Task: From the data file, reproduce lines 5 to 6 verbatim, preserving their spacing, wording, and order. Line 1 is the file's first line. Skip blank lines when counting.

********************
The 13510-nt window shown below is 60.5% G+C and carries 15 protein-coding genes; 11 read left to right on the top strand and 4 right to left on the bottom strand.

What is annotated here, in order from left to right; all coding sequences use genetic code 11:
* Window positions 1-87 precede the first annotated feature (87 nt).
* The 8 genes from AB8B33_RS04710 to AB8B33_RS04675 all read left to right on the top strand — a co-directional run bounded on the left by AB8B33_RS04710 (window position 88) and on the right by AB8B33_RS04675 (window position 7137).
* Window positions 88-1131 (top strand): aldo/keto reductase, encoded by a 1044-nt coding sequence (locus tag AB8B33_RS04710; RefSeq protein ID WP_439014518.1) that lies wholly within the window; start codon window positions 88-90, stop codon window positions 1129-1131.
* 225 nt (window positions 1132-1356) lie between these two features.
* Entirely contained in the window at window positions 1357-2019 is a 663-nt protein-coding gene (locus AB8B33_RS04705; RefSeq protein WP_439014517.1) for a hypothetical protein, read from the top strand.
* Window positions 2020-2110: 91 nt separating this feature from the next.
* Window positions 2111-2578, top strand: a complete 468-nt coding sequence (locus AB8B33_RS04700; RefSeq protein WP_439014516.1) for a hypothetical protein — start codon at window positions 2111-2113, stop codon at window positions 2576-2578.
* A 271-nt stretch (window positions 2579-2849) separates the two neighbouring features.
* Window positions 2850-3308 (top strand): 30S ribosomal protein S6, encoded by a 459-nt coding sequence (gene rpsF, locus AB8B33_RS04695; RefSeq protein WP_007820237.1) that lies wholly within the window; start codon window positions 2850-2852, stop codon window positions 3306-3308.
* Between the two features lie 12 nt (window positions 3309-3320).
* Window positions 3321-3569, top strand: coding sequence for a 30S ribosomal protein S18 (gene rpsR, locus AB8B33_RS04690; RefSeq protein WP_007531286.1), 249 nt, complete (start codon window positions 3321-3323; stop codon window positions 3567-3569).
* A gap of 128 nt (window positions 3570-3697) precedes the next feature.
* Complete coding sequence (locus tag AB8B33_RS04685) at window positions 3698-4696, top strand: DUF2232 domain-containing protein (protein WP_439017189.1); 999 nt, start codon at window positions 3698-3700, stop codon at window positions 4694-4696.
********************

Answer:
* Window positions 88-1131 (top strand): aldo/keto reductase, encoded by a 1044-nt coding sequence (locus tag AB8B33_RS04710; RefSeq protein ID WP_439014518.1) that lies wholly within the window; start codon window positions 88-90, stop codon window positions 1129-1131.
* 225 nt (window positions 1132-1356) lie between these two features.